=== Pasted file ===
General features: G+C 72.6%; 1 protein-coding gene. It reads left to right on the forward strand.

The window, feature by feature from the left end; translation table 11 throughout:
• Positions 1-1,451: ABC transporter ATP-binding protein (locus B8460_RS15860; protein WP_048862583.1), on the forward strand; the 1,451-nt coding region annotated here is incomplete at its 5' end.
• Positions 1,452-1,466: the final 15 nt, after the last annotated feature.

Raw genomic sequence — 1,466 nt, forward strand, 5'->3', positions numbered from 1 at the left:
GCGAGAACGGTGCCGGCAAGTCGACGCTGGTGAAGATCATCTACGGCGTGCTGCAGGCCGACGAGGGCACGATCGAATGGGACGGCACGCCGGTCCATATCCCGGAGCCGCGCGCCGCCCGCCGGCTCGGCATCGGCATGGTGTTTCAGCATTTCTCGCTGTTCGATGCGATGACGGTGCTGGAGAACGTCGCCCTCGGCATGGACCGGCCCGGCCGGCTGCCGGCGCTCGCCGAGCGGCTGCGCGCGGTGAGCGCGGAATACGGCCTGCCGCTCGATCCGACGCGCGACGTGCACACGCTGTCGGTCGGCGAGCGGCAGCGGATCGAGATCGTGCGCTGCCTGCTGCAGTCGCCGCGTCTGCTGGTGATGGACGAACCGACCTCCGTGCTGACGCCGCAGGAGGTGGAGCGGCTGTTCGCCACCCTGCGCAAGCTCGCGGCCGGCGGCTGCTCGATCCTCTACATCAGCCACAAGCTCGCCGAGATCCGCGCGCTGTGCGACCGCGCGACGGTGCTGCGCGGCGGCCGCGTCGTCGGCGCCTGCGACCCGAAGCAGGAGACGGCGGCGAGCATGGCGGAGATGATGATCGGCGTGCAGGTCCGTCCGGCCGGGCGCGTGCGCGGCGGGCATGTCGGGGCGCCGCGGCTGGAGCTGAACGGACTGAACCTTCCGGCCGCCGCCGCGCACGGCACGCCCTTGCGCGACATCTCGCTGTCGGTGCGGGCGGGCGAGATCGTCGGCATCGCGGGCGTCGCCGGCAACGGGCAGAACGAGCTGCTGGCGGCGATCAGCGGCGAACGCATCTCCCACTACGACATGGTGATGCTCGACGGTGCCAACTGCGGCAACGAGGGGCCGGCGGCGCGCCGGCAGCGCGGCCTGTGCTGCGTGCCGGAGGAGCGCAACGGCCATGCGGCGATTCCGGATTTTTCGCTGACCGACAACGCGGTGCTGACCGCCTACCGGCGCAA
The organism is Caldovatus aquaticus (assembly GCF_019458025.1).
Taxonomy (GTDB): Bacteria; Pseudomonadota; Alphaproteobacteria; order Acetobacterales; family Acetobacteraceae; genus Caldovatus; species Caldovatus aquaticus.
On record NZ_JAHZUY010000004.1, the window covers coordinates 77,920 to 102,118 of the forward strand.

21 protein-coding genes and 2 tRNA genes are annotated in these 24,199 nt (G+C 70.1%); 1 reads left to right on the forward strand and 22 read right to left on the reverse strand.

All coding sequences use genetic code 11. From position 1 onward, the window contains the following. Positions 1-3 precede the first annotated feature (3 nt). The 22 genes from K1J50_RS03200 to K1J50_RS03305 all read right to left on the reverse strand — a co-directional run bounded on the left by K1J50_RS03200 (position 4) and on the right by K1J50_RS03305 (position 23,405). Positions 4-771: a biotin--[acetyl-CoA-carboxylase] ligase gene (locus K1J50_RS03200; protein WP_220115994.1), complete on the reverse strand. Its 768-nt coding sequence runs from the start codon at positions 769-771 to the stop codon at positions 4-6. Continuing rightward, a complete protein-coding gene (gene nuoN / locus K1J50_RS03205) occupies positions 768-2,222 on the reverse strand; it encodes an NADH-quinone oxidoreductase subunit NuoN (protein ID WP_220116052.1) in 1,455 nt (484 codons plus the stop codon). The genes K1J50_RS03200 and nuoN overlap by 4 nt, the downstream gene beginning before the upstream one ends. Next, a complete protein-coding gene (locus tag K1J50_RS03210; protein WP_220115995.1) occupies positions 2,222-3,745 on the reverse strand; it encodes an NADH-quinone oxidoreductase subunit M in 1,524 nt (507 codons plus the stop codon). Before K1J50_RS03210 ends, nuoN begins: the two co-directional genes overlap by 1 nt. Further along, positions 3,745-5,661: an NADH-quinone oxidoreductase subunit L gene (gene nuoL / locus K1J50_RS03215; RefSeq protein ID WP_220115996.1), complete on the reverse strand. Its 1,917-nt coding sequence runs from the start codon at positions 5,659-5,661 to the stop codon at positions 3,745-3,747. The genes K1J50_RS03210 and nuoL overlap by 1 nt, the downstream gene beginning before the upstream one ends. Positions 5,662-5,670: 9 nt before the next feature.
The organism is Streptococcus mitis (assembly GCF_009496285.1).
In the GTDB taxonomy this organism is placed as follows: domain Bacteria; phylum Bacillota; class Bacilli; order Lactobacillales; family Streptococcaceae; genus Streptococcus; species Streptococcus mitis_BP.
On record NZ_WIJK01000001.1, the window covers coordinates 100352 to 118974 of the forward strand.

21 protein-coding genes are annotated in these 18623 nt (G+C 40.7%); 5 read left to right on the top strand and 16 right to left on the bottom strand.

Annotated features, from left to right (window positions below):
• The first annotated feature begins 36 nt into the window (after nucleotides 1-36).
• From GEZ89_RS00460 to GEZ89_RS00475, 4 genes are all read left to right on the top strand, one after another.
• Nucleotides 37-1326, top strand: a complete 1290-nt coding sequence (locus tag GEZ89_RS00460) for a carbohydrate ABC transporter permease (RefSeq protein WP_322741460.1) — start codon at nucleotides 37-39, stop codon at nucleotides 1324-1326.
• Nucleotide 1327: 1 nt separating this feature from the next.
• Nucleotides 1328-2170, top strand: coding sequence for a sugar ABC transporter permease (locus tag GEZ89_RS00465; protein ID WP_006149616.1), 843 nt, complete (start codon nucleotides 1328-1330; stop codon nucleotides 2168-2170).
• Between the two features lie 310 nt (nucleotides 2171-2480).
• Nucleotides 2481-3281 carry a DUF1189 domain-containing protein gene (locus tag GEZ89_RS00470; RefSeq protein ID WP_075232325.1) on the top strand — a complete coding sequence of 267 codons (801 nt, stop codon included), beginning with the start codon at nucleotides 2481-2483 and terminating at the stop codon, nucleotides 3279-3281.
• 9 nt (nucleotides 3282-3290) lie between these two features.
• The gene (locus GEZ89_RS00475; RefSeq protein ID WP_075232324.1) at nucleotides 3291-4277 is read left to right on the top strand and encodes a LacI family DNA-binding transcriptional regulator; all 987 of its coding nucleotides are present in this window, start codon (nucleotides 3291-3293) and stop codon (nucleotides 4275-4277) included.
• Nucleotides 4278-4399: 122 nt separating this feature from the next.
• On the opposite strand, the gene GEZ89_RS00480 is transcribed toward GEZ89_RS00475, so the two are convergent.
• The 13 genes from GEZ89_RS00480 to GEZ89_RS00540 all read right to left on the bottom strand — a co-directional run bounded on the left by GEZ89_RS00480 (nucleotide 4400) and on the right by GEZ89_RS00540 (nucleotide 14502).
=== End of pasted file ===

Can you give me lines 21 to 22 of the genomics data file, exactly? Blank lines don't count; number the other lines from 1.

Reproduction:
• Nucleotides 1328-2170, top strand: coding sequence for a sugar ABC transporter permease (locus tag GEZ89_RS00465; protein ID WP_006149616.1), 843 nt, complete (start codon nucleotides 1328-1330; stop codon nucleotides 2168-2170).
• Between the two features lie 310 nt (nucleotides 2171-2480).